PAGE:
·Promotion of international co-operation at the global and regional levels;
·Providing compatible information on experience in other countries (especially on new investigation means and approaches);
·Provide up-dated information on results of international research;
·Setting up of permanent international arena for international data exchange;
·Help in attending the international meetings;
·Assistance in organising national seminars.

It is important to mention that it was pointed out that there are considerable overlaps in the assistance from international organisations such as the Council of Europe, UNDCP, Organisation for Economic Co-operation and Development (OECD), the United Nations, etc. Therefore, reductions in such overlaps are also listed as "effective assistance."

Technical assistance can also be achieved by bilateral mutual assistance programmes, which might include the exchange of personnel and study visits to the relevant organisation, assistance in practical training in the use of special investigative technologies, exchange of practical experiences to improve (i.e. speed up) responses to mutual assistance requests.

Preventive measures

One of the objectives of the Seminar was to provide participants with information on different types of anti-corruption strategies. It was therefore considered worth asking for their suggestions regarding preventive measures other than prosecution.

Legal measures
·Introduction of integrity testing;
·Auditing procedure and structures;
·Legislation and control of corruption vulnerable industry.

General measures
·Increase fair competition;
·Reduce monopolies in the market;
·Introduce checks and balances for decision makers;
·Increase transparency in bureaucracy and public sphere;
·Provide more information to public;
·Raise public awareness;
·Enact an adequate economic and social policy in public administration for general prevention;
·Simplify administrative procedures;
·Improve controls over banks:
remove secrecy,
encourage the reporting of corruption,
reduce cash transactions.



The tremendous political, economic and social changes in Central and Eastern Europe in the late 'eighties, which were faced with new types of economic crime that had previously been predominantly conceptualised as unlawful appropriation of state property, brought about a substantially altered phenomenology of crime and consequently the appreciation that societies are confronted with new problems. Although, in the past, the law enforcement mechanisms in these countries have detected and prosecuted different forms of more or less "classic types" of bribery connected with misuse of political and official power, their experience in detecting large scale corruption affairs with international implications have been relatively modest. It is certain that closed and non-transparent political systems and socio-political structures, due to the then prevailing political ideology, were the main obstacles to a more elaborate and effective fight against corrupt public management and administration.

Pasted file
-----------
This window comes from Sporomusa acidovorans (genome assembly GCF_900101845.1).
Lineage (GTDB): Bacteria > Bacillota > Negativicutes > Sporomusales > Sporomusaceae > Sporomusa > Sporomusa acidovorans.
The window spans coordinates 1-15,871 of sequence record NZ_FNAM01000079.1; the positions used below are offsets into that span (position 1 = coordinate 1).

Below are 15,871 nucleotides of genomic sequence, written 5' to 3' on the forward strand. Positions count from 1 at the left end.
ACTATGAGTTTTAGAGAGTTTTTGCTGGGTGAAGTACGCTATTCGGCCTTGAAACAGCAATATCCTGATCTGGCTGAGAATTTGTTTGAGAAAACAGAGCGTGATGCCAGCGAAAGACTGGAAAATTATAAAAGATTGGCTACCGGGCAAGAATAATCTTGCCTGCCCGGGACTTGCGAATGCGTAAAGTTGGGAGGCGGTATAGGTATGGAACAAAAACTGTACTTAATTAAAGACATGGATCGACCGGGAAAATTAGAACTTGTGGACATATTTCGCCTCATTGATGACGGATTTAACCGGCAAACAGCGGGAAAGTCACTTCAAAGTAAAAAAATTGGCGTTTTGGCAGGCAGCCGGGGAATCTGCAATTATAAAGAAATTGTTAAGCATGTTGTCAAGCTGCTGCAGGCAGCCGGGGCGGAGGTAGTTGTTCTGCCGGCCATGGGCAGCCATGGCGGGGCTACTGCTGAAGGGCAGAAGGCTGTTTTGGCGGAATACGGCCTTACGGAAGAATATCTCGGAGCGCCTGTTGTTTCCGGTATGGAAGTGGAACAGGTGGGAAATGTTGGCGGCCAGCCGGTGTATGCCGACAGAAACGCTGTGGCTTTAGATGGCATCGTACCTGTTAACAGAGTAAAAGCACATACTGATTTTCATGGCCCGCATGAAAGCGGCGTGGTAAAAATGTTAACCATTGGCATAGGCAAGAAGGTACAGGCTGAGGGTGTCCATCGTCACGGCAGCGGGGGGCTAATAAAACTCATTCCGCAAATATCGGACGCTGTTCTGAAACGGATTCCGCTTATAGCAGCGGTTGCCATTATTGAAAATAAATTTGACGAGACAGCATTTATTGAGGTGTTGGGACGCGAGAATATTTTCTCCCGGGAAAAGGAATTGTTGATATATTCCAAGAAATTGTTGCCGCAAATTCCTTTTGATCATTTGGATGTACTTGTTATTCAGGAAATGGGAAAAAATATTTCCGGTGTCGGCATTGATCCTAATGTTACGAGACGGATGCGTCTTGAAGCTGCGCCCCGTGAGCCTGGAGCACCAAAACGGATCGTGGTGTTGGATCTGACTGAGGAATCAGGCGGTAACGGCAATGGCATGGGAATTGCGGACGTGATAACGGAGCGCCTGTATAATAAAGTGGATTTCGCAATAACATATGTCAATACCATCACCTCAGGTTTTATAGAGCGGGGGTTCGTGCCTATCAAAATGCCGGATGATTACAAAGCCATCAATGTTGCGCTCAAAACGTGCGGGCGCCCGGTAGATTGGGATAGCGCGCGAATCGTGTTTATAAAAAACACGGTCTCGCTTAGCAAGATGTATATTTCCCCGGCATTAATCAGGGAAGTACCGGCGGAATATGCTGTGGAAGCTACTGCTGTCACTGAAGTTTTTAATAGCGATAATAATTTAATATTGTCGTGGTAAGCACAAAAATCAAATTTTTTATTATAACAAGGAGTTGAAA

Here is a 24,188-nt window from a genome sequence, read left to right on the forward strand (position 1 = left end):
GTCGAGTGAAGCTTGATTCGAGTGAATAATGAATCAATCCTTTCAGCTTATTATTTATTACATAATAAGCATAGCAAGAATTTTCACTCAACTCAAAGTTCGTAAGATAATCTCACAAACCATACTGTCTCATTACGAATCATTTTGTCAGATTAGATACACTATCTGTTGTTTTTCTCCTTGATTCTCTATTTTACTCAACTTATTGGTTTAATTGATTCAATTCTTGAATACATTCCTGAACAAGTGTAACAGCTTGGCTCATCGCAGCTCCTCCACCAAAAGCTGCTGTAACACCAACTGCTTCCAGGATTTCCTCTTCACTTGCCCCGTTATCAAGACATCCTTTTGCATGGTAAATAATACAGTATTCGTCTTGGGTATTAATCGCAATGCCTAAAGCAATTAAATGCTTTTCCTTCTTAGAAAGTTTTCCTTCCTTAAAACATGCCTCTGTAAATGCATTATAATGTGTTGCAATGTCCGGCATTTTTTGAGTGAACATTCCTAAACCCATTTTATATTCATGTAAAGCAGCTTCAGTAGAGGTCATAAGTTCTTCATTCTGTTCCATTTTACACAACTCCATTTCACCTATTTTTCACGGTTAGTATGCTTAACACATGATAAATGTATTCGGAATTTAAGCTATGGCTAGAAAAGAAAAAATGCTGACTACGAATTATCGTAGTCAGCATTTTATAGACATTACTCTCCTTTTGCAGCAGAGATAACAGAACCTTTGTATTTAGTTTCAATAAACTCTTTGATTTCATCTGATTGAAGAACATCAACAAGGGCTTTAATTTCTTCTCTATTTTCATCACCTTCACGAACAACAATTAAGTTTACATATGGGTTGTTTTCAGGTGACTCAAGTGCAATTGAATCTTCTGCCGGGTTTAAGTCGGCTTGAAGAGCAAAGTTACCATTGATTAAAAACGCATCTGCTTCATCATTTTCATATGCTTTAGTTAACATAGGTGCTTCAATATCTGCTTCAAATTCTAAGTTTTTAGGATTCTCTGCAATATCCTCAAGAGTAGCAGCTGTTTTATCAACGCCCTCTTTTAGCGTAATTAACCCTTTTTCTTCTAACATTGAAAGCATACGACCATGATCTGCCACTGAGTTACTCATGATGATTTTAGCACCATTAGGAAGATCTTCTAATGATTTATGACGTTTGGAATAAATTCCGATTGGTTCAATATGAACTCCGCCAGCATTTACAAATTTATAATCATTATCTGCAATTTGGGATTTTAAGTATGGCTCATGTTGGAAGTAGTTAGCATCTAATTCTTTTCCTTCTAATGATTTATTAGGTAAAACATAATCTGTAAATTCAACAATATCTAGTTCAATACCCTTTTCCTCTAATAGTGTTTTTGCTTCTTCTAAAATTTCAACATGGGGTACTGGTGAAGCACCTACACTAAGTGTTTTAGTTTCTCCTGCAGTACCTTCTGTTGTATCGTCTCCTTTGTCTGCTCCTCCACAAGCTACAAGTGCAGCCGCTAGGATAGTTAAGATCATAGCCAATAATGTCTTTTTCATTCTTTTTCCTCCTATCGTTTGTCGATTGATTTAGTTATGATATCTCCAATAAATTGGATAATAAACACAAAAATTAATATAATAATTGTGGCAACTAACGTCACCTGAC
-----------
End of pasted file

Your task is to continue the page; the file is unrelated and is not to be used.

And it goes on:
The efforts in fighting corruption in the region consist of very intensive and dynamic legislative activities. These also reflect the awareness of the societies, which should be stressed as one of the very characteristic features deriving from a concern that the new political developments, together with the liberalisation of international trade and commercial transactions in connection with the highly developed and dynamic privatisation and related processes, could be a source generating a potential or real danger of larger scale corruption.

This is reflected in the recent intensive activity on national anti-corruption legislation of a preventive and repressive nature in almost all the countries participating in this Seminar.

In Estonia, where the new Criminal Code of l992 reduced the extremely severe punishments (which included capital punishment for the most serious offences) to seven years of imprisonment, specific anti-corruption legislation was enacted in 1995. This contained the definition of corruption and an extensive list of holders of public offices who might be held liable, starting from the President of the Republic and including members of Boards of Directors, Presidencies and Managing Boards of public and self-managing institutions, and clerks in public non-profit associations. The provisions of this law also offer new investigative options and special extraordinary investigative measures in corruption cases.